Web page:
Tebori is the Japanese method of tattooing that is still practiced today by skilled masters. The process involves the tattoo being hand poked with man made groupings of needles attached to long poles. The needle is held similar to a snooker cue and the skin stretched so that the needles can be pushed into the skin up to 5 times per second. Tebori takes a lot of skill and time and is extremely painful to undergo. Ancient tools used for Tebori were ivory needles delicately sharpened for line work and small detail. Shells and split bamboo were used for distributing larger amounts of ink. Today the Japanese use metal, bamboo or ivory as their tattooing tools.
The most common form of tattooing in the present day is done with a tattoo machine that both pierces and punctures the skin. The machine is electrically powered and is capable of making needles penetrate the skin anywhere between 80 and 100 strokes per second. A variety of needle groupings are used with tattoo machines for carrying out line work and shade work. The needle used can vary from being very thin or very wide and consist of 1 needle or 17 needles. A reservoir at the tip of the tube on which the needle is held holds ink so that it can be deposited into the hole through suction.
Puncturing the skin during tattooing takes much more force than piercing the skin due to the angle in which the needle enters the skin. Monks who live in Burma tattoo with what look like a very brutal instrument, long rods made from either brass or glass that can be up to 4 feet in length. To help them guide the point of the rod into the skin they use a brass sleeve to prevent it from slipping. The point is then pushed up and down into the skin at a 90 degree angle using only one hand. To ensure the ink is distributed properly assistants must stretch the skin of tattooed whilst the artist works.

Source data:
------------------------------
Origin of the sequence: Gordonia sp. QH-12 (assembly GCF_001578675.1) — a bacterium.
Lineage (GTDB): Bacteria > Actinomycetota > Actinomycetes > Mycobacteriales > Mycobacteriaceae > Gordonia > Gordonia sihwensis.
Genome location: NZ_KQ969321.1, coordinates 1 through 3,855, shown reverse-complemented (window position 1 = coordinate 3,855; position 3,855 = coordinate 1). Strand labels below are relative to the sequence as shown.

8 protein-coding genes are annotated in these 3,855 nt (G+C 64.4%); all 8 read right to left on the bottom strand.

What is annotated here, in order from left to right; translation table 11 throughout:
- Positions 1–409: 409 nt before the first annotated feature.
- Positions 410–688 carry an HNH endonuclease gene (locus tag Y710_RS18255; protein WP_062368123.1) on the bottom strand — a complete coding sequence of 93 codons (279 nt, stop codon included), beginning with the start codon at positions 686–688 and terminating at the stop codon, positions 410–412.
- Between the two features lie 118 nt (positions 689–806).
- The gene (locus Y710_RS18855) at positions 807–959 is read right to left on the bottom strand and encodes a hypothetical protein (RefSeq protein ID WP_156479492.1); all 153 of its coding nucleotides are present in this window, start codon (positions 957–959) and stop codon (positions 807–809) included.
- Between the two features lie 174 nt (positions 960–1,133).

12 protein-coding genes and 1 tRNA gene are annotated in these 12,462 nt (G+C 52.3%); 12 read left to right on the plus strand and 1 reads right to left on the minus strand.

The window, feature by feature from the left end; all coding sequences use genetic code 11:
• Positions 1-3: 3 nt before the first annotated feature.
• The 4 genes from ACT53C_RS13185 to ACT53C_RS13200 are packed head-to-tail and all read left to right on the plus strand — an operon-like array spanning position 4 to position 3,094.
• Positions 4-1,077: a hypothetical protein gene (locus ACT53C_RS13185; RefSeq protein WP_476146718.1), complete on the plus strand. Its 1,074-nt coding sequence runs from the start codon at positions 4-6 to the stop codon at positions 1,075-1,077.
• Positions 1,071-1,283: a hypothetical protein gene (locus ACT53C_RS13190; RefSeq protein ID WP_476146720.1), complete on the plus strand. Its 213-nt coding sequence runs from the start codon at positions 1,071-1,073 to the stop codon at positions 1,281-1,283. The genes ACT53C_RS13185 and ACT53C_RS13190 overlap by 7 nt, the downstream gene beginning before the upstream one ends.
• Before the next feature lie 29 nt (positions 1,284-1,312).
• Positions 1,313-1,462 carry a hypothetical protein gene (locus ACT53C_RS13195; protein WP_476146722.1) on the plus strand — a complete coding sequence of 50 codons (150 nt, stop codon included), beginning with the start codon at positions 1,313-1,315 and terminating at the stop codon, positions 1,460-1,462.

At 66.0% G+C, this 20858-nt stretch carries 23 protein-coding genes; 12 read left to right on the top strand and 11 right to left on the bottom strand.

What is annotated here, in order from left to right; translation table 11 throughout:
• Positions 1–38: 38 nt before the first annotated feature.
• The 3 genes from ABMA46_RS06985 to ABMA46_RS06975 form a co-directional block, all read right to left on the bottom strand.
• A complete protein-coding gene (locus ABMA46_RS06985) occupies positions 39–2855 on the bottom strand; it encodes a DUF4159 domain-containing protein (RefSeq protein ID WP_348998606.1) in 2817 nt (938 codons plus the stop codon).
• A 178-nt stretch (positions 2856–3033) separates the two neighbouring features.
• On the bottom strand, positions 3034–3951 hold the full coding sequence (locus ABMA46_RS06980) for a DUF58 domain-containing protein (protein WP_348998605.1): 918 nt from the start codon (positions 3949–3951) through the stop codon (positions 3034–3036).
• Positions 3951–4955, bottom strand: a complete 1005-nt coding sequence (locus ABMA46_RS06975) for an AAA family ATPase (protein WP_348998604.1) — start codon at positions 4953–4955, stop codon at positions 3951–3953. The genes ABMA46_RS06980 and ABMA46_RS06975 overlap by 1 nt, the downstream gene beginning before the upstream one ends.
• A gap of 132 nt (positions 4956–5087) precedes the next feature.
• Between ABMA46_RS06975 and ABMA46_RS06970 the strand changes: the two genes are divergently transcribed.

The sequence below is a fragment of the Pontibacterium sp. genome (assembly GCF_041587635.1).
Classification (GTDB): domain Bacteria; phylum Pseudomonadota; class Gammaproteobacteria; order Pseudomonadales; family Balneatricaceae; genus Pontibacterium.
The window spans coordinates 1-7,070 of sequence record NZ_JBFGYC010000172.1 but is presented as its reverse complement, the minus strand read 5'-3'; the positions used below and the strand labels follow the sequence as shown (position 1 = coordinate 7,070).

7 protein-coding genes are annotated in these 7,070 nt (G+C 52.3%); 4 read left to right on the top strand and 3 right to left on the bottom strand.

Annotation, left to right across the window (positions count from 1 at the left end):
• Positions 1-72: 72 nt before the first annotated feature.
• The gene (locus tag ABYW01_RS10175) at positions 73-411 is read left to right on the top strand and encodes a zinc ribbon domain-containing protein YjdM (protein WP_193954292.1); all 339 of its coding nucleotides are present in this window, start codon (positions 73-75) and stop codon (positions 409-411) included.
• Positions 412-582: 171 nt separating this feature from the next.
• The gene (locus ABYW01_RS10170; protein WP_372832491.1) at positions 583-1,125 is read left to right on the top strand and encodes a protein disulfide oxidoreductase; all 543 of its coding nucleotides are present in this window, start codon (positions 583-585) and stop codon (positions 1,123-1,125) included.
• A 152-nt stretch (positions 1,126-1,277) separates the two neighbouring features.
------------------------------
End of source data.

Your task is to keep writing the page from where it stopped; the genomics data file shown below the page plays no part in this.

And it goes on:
In Thailand tattoo artists use similar tools to those used by the Burma monks. They however don’t use a brass sleeve to help steady the rod. Their designs usually consist of dots in the hundreds or thousands across areas of the skin. Thai people take tattooing very seriously and every year hold a religious celebration to celebrate this. Taking place at the famous Wat Bang Phra temple outside of Bangkok, Buddhist monks go here to have their tattoos blessed as they recite prayers and chants. It is believed that having a tattoo blessed and completed by a true tattoo master will protect a person from harm and even make them bulletproof. For those who don’t want the visible factors of a tattoo but seek the protection, invisible tattoos can be carried out using sesame oil.